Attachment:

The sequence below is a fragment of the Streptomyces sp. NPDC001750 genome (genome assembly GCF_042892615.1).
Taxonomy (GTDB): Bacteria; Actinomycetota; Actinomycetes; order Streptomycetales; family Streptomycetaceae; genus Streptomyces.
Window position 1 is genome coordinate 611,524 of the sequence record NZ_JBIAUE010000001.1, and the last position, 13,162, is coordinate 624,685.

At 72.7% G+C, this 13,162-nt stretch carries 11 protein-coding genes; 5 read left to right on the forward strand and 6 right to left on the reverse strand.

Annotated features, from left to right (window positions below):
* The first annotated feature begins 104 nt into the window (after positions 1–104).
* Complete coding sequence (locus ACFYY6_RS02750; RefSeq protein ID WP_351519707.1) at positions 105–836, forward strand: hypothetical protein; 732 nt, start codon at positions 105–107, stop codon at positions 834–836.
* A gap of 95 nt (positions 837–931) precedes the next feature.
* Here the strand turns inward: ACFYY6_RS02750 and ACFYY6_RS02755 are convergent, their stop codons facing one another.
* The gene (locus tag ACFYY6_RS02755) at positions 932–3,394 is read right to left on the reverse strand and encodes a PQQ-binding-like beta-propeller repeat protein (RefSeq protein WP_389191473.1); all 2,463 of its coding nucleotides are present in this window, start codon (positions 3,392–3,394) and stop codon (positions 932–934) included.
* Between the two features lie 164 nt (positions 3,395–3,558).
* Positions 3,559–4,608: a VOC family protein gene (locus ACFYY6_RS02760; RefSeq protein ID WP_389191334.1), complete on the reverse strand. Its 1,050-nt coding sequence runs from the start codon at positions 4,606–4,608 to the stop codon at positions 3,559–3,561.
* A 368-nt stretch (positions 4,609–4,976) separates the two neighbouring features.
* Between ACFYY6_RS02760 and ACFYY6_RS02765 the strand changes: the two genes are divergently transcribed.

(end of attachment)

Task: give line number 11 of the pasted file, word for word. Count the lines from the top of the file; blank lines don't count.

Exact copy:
* Between the two features lie 164 nt (positions 3,395–3,558).